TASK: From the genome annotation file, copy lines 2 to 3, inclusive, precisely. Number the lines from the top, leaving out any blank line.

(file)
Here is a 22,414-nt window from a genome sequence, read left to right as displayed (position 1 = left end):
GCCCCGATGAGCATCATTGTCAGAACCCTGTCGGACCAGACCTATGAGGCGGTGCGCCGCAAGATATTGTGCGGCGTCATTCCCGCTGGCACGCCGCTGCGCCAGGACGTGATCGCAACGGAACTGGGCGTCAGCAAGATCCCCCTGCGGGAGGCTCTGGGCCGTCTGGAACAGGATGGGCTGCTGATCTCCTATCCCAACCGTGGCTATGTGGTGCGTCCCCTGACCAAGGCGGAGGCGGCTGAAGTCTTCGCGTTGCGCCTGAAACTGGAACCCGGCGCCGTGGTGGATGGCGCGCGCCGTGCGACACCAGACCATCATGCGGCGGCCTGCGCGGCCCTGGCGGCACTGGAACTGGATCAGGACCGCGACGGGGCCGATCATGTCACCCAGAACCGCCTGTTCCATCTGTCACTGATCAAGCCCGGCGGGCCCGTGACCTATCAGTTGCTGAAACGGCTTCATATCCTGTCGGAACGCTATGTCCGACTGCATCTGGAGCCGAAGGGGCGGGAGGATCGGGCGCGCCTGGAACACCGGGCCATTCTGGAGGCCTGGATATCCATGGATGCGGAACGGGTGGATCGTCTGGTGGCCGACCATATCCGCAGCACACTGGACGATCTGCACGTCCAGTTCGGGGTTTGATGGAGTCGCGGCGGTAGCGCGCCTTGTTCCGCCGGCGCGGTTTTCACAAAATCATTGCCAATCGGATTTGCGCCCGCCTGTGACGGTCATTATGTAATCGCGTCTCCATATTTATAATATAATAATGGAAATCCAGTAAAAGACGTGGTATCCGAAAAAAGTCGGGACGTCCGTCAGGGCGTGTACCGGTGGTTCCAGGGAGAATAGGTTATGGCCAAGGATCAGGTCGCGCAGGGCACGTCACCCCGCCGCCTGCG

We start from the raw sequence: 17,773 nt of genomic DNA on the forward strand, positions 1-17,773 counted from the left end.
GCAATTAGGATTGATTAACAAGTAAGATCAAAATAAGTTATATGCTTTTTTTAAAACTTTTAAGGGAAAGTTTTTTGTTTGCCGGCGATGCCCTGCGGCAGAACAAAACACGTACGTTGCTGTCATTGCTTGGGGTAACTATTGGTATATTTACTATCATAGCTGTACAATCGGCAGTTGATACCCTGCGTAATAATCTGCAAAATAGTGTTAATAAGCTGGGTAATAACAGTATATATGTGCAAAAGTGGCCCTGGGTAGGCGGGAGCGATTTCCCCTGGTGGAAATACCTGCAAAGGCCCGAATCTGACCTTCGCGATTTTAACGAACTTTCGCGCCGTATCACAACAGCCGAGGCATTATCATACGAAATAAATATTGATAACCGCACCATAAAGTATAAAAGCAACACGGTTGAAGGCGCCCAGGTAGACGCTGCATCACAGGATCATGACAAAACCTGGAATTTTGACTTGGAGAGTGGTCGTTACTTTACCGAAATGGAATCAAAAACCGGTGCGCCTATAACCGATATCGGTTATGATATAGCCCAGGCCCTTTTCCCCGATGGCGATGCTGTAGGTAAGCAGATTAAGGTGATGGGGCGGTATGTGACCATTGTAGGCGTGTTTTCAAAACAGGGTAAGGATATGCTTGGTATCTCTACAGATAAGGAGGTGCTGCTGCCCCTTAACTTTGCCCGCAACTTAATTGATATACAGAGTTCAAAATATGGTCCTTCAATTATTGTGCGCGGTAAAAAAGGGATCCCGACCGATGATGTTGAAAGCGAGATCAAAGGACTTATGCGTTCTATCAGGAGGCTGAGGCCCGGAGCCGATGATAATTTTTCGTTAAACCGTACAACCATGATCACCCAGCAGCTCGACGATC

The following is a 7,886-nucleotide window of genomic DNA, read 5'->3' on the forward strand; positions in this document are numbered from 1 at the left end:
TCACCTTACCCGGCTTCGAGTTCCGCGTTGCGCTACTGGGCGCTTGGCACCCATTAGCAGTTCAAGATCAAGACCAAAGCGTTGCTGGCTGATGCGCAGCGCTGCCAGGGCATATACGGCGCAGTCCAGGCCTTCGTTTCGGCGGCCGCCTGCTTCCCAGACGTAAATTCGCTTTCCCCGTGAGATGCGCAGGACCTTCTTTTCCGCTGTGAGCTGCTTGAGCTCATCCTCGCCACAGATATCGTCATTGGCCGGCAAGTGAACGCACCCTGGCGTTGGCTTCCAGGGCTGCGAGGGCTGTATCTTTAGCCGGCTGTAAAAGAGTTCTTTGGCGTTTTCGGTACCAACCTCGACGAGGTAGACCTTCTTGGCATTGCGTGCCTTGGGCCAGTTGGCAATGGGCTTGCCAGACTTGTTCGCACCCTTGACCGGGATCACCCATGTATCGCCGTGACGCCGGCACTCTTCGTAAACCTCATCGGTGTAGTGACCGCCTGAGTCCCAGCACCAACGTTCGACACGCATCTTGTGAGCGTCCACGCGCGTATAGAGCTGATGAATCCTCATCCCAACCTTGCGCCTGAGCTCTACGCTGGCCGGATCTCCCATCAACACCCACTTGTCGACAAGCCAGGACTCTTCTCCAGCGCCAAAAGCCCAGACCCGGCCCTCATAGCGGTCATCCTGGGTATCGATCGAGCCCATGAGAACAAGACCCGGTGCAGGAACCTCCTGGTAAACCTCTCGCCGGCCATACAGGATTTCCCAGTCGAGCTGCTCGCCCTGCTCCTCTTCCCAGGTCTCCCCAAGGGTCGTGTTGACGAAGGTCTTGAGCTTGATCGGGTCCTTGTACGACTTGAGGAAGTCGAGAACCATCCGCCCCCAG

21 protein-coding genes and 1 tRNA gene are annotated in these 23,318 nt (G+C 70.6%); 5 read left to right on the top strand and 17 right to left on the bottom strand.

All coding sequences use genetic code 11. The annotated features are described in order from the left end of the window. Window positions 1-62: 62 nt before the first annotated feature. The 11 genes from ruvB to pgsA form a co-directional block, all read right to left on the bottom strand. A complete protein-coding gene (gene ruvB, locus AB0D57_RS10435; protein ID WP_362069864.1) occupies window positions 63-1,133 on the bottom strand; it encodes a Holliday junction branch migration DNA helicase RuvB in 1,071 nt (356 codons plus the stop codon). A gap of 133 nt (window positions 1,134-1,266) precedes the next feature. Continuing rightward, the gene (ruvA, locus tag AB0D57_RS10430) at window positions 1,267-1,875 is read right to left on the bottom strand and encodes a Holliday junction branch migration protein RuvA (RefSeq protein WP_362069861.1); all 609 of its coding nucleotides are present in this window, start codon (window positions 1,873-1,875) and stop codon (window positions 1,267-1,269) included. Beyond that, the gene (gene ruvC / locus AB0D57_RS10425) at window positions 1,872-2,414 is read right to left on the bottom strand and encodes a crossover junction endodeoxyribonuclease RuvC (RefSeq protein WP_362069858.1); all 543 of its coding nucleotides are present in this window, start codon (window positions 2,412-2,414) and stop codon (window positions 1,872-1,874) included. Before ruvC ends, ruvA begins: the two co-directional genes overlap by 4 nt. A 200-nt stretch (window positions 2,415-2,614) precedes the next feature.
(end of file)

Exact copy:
GCCCCGATGAGCATCATTGTCAGAACCCTGTCGGACCAGACCTATGAGGCGGTGCGCCGCAAGATATTGTGCGGCGTCATTCCCGCTGGCACGCCGCTGCGCCAGGACGTGATCGCAACGGAACTGGGCGTCAGCAAGATCCCCCTGCGGGAGGCTCTGGGCCGTCTGGAACAGGATGGGCTGCTGATCTCCTATCCCAACCGTGGCTATGTGGTGCGTCCCCTGACCAAGGCGGAGGCGGCTGAAGTCTTCGCGTTGCGCCTGAAACTGGAACCCGGCGCCGTGGTGGATGGCGCGCGCCGTGCGACACCAGACCATCATGCGGCGGCCTGCGCGGCCCTGGCGGCACTGGAACTGGATCAGGACCGCGACGGGGCCGATCATGTCACCCAGAACCGCCTGTTCCATCTGTCACTGATCAAGCCCGGCGGGCCCGTGACCTATCAGTTGCTGAAACGGCTTCATATCCTGTCGGAACGCTATGTCCGACTGCATCTGGAGCCGAAGGGGCGGGAGGATCGGGCGCGCCTGGAACACCGGGCCATTCTGGAGGCCTGGATATCCATGGATGCGGAACGGGTGGATCGTCTGGTGGCCGACCATATCCGCAGCACACTGGACGATCTGCACGTCCAGTTCGGGGTTTGATGGAGTCGCGGCGGTAGCGCGCCTTGTTCCGCCGGCGCGGTTTTCACAAAATCATTGCCAATCGGATTTGCGCCCGCCTGTGACGGTCATTATGTAATCGCGTCTCCATATTTATAATATAATAATGGAAATCCAGTAAAAGACGTGGTATCCGAAAAAAGTCGGGACGTCCGTCAGGGCGTGTACCGGTGGTTCCAGGGAGAATAGGTTATGGCCAAGGATCAGGTCGCGCAGGGCACGTCACCCCGCCGCCTGCG

We start from the raw sequence: 17,773 nt of genomic DNA on the forward strand, positions 1-17,773 counted from the left end.